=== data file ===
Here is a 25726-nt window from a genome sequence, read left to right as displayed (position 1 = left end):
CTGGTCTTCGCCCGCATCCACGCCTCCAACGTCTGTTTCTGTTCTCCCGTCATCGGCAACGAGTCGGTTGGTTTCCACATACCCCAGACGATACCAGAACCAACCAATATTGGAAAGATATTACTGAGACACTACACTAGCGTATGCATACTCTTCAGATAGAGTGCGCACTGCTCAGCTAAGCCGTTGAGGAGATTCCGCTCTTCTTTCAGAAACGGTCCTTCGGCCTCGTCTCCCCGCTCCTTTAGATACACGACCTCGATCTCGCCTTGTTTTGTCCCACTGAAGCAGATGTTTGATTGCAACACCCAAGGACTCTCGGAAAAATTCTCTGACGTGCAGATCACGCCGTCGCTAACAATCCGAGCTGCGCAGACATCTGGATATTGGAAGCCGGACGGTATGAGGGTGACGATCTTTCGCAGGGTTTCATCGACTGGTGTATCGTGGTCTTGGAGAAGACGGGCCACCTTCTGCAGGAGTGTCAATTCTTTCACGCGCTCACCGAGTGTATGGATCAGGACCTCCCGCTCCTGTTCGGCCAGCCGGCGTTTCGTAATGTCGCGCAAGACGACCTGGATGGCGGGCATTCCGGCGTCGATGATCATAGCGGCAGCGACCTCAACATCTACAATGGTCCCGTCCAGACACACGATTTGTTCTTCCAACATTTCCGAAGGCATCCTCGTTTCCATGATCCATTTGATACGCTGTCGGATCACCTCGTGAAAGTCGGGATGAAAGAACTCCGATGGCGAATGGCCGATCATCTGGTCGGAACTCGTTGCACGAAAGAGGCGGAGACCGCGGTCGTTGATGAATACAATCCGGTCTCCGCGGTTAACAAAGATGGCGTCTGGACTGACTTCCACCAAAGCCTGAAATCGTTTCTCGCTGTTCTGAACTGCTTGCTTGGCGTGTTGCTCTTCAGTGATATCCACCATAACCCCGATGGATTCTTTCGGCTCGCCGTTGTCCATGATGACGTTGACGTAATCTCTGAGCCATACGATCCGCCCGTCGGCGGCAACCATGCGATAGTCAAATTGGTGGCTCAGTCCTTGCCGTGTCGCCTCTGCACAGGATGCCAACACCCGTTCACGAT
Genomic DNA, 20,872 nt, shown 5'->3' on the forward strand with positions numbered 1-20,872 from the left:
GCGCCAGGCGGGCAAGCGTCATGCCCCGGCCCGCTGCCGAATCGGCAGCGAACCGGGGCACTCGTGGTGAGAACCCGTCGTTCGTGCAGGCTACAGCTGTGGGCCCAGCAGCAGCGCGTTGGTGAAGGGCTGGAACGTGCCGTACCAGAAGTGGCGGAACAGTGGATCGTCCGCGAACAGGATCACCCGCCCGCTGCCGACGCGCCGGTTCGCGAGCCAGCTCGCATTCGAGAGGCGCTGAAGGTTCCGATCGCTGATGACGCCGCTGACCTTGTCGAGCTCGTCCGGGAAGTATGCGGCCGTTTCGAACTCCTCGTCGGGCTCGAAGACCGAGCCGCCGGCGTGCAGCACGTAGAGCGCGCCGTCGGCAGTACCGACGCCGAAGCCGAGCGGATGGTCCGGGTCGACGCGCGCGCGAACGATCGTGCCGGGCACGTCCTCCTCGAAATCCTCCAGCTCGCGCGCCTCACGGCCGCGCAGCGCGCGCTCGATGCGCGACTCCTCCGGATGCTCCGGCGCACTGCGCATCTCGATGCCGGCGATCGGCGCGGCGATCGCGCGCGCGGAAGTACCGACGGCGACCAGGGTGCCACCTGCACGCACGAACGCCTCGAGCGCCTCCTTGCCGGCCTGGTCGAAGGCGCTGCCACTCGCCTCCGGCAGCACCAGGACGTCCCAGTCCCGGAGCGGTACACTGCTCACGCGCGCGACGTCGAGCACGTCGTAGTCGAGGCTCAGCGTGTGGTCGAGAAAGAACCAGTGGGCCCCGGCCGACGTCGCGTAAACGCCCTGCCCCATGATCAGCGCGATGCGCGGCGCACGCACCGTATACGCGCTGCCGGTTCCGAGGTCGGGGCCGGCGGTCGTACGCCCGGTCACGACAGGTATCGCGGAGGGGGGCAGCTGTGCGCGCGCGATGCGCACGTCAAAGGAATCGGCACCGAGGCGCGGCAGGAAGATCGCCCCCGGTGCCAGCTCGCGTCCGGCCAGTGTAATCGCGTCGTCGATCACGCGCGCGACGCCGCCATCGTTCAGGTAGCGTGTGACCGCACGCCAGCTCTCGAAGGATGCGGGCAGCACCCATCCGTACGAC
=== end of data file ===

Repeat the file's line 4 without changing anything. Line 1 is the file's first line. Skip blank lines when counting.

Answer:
GCGCCAGGCGGGCAAGCGTCATGCCCCGGCCCGCTGCCGAATCGGCAGCGAACCGGGGCACTCGTGGTGAGAACCCGTCGTTCGTGCAGGCTACAGCTGTGGGCCCAGCAGCAGCGCGTTGGTGAAGGGCTGGAACGTGCCGTACCAGAAGTGGCGGAACAGTGGATCGTCCGCGAACAGGATCACCCGCCCGCTGCCGACGCGCCGGTTCGCGAGCCAGCTCGCATTCGAGAGGCGCTGAAGGTTCCGATCGCTGATGACGCCGCTGACCTTGTCGAGCTCGTCCGGGAAGTATGCGGCCGTTTCGAACTCCTCGTCGGGCTCGAAGACCGAGCCGCCGGCGTGCAGCACGTAGAGCGCGCCGTCGGCAGTACCGACGCCGAAGCCGAGCGGATGGTCCGGGTCGACGCGCGCGCGAACGATCGTGCCGGGCACGTCCTCCTCGAAATCCTCCAGCTCGCGCGCCTCACGGCCGCGCAGCGCGCGCTCGATGCGCGACTCCTCCGGATGCTCCGGCGCACTGCGCATCTCGATGCCGGCGATCGGCGCGGCGATCGCGCGCGCGGAAGTACCGACGGCGACCAGGGTGCCACCTGCACGCACGAACGCCTCGAGCGCCTCCTTGCCGGCCTGGTCGAAGGCGCTGCCACTCGCCTCCGGCAGCACCAGGACGTCCCAGTCCCGGAGCGGTACACTGCTCACGCGCGCGACGTCGAGCACGTCGTAGTCGAGGCTCAGCGTGTGGTCGAGAAAGAACCAGTGGGCCCCGGCCGACGTCGCGTAAACGCCCTGCCCCATGATCAGCGCGATGCGCGGCGCACGCACCGTATACGCGCTGCCGGTTCCGAGGTCGGGGCCGGCGGTCGTACGCCCGGTCACGACAGGTATCGCGGAGGGGGGCAGCTGTGCGCGCGCGATGCGCACGTCAAAGGAATCGGCACCGAGGCGCGGCAGGAAGATCGCCCCCGGTGCCAGCTCGCGTCCGGCCAGTGTAATCGCGTCGTCGATCACGCGCGCGACGCCGCCATCGTTCAGGTAGCGTGTGACCGCACGCCAGCTCTCGAAGGATGCGGGCAGCACCCATCCGTACGAC